|Publication number||US5554907 A|
|Application number||US 07/904,623|
|Publication date||Sep 10, 1996|
|Filing date||Jun 26, 1992|
|Priority date||May 8, 1992|
|Publication number||07904623, 904623, US 5554907 A, US 5554907A, US-A-5554907, US5554907 A, US5554907A|
|Inventors||Donald A. Dixon|
|Original Assignee||Mitron Systems Corporation|
|Export Citation||BiBTeX, EndNote, RefMan|
|Patent Citations (25), Non-Patent Citations (2), Referenced by (46), Classifications (18), Legal Events (5)|
|External Links: USPTO, USPTO Assignment, Espacenet|
This application is a continuation-in-part of patent application Ser. No. 07/880,638 filed May 8, 1992 entitled "VEHICLE SPEED MEASUREMENT APPARATUS" now abandoned, and this application is related to U.S. application Ser. No. 07/880,410 of Robert M. Tyburski entitled "ROADWAY SENSOR SYSTEMS" filed May 8, 1992 now U.S. Pat. No. 5,463,385 issued Nov. 31, 1995 and U.S. application Ser. No. 07/346,685 entitled "ROADWAY SENSORS AND METHOD", filed May 3, 1989 now abandoned, and U.S. application Ser. No. 07/406,345 entitled "ROADWAY SENSORS AND METHOD OF INSTALLING SAME", filed Sep. 13, 1989 now abandoned, all owned by the assignee hereof.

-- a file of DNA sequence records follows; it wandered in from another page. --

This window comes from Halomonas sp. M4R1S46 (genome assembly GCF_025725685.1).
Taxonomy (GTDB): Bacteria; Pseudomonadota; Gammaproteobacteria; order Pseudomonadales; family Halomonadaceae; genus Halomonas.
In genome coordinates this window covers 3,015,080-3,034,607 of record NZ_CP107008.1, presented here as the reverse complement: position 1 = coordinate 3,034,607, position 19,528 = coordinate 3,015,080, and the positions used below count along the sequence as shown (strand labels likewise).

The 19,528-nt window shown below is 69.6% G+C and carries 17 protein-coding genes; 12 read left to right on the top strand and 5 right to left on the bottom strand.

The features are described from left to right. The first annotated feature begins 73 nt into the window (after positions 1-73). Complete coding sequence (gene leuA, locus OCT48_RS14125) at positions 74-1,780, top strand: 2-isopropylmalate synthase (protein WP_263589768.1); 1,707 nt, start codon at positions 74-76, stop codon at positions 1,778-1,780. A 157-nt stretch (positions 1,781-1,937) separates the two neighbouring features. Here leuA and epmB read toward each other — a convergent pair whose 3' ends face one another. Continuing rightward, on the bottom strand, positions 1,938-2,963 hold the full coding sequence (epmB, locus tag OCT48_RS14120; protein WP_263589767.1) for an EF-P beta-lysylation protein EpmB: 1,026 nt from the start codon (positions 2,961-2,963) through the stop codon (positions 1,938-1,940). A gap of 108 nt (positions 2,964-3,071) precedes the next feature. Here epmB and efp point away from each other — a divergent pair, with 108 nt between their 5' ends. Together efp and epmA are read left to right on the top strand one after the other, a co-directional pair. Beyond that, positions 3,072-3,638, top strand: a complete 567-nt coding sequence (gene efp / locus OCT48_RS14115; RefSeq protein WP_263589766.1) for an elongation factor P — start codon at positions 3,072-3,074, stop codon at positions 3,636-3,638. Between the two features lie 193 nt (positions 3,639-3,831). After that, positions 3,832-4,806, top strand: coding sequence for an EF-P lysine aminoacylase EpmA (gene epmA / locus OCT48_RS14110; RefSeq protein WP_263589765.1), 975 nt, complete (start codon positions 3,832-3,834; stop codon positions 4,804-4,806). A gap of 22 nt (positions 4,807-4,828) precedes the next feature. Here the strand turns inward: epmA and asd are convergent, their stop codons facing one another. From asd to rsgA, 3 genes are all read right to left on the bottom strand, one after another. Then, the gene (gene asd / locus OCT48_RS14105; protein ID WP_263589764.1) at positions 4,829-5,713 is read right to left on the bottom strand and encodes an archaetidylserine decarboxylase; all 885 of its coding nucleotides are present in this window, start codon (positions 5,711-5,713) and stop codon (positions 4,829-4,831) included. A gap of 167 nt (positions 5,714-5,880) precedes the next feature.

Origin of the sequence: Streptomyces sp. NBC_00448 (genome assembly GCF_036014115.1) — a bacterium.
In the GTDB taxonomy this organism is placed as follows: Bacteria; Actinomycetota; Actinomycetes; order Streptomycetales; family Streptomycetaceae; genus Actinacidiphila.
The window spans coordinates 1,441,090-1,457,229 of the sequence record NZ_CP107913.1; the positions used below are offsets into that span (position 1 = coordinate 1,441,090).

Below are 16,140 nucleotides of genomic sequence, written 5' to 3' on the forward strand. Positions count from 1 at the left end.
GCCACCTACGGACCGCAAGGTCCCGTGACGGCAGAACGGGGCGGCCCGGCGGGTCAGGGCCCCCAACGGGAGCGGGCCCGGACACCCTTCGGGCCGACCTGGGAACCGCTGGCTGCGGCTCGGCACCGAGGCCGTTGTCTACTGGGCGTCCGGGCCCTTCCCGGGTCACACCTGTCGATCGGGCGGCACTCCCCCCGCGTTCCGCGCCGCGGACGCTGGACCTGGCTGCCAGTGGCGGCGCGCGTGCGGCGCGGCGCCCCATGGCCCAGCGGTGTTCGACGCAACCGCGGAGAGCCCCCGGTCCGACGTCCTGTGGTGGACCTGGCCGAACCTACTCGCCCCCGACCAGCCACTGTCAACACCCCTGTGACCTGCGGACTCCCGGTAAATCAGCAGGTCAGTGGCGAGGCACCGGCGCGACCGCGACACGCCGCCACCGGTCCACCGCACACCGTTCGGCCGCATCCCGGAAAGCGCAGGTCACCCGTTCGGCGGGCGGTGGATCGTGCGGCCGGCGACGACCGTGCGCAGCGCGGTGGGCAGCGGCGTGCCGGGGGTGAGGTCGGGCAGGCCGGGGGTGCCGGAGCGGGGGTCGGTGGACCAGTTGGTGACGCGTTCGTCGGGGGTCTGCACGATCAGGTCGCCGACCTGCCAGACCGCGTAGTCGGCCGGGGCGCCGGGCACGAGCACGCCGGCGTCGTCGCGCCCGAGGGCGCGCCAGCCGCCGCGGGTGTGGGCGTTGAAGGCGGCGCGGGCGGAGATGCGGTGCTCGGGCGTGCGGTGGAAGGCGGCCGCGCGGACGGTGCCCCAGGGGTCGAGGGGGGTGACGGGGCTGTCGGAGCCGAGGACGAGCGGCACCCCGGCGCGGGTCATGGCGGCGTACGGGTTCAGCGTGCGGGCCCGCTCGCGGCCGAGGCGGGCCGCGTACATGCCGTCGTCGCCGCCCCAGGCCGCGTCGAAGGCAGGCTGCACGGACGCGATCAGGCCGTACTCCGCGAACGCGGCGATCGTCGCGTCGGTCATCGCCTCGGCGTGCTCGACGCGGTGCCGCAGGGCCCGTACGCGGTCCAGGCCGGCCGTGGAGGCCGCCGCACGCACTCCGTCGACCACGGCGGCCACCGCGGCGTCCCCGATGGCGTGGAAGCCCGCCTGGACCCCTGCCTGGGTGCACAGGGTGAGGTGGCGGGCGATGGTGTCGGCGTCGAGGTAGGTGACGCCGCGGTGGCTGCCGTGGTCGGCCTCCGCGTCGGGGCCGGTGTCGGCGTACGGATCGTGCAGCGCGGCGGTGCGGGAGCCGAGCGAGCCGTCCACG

The present invention relates to vehicle speed measurement apparatus. Radar-type vehicle speed measurement have been used for many years. However, they are easily detected by vehicle carried radar detectors and have numerous problems regarding accuracy, reliability and operator safety. Pairs of spaced roadway tubes have been used to measure speed of vehicles, but these require substantial spacing between tubes, and any stretching of the tubes induces inaccuracies in speed measurements. Moreover, if the first tube is spotted by a speeding driver, a quick braking action between the spaced tubes can enable the driver to possibly avoid detection.